People with vmPFC damage can make utilitarian calculations and exercise self-control, but are crucially disabled when it comes to the social function. Sapolsky again: “They show poor judgement in choosing friends and partners and don’t shift behavior based on negative feedback… [their] behavior is inappropriate in a detached way. This is the person who, encountering someone after a long time, say, ‘Hello, I see you’ve put on some weight.’ And when castigated later by their mortified spouse, they will say with calm puzzlement, ‘But it’s true.’”
One interesting revelation from all this, to me, is that emotions are adaptive. We can’t just rationally convince ourselves not to go back into business with a partner who cheated us — we need to feel angry at him, too.
Another interesting revelation—though a less well-studied one— is that the dlPFC and vmPFC can oppose one another. A study found, for example, that the vmPFC activated and the dlPFC went quiet when jazz pianists improvised.
I think all this information points to a diagnosis. As my dlPFC has fully matured, and as education has trained it, my ability to put off gratification and make intelligent choices—I’ll flatter myself—has increased. Getting up in the morning and opening my laptop to study just isn’t as hard as it used to be. While I’ve lavished attention on my dlPFC, though, its PFC sibling has languished. I’ve gotten vmPFC atrophy.
Like most self-diagnoses, this one is disturbing. I don’t want to be a cold fish. I like being rational, but I want to be emotional, too. I’d love to feel what rabbi and author Milton Steinberg describes as the “joy-drenched essence of all things.” But I’d settle for just feeling pulsing essences of bitterness, righteousness, loyalty, love, or triumph in the decisions I make.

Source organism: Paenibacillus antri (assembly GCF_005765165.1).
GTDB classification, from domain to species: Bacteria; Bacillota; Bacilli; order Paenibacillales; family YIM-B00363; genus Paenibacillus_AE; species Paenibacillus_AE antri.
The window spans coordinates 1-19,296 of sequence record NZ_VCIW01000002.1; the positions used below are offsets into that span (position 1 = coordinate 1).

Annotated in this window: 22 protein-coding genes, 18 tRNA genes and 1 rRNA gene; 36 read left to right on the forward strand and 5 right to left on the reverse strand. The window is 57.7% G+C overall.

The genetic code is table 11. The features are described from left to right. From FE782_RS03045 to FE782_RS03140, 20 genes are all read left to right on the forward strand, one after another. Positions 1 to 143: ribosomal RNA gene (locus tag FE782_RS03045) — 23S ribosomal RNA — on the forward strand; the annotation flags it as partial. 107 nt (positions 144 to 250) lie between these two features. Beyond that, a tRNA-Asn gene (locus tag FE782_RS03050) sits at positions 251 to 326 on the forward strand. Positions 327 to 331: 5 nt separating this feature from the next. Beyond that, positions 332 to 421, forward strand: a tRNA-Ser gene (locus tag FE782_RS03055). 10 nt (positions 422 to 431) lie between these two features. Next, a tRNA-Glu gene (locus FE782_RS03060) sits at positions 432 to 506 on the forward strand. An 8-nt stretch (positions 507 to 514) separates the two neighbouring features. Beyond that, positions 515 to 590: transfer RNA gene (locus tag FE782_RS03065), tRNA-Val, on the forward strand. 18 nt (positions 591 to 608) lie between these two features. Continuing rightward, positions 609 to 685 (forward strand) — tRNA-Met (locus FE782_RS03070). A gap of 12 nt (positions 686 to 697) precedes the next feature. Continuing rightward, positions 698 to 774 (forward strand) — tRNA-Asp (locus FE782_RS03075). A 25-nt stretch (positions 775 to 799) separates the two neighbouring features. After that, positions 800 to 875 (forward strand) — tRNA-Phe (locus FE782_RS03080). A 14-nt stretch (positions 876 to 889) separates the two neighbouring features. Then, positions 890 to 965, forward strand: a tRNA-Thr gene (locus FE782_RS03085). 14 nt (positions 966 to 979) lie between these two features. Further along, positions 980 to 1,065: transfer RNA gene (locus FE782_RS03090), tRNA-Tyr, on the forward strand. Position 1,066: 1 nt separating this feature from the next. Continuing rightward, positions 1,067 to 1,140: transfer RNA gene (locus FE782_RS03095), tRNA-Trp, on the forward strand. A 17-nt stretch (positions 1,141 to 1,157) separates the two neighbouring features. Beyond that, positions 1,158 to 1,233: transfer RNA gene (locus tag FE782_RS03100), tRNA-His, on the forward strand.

I remember thinking like that once. How do I do get back there?
The diagnosis suggests a treatment. The vmPFC is a emotional/social brain division. To get it strong again, I probably need to get out more. I’ve been Raskolnikov-ing a bit, lately, and I have to stop isolating myself. Moreover, when I do get out and talk to people, I need to have some conversations that aren’t highly intellectualized. I need to practice attaching emotions to things, not stripping them away for the sake of abstract consideration.
Here’s the new workout plan I’m writing myself:
Sunday-Saturday is vmPFC day.
3 sets x 10 repetitions talking to people
3 sets x 10 repetitions trying to connect with them emotionally.
It’s a simple plan, and maybe it doesn’t have quite enough rest days, but I’m holding out hope that it will help me get back into shape. At least, it will get me to the gym, and that’s often the hardest part.
OK, enough writing for tonight. Time to go out and put this into practice.
Oh, wait, I did want to say one more thing before I go: if you’re ever out there in the metaphorical gym, too, and you see me, don’t hesitate to ask for a spot.
Some workouts are better with a buddy.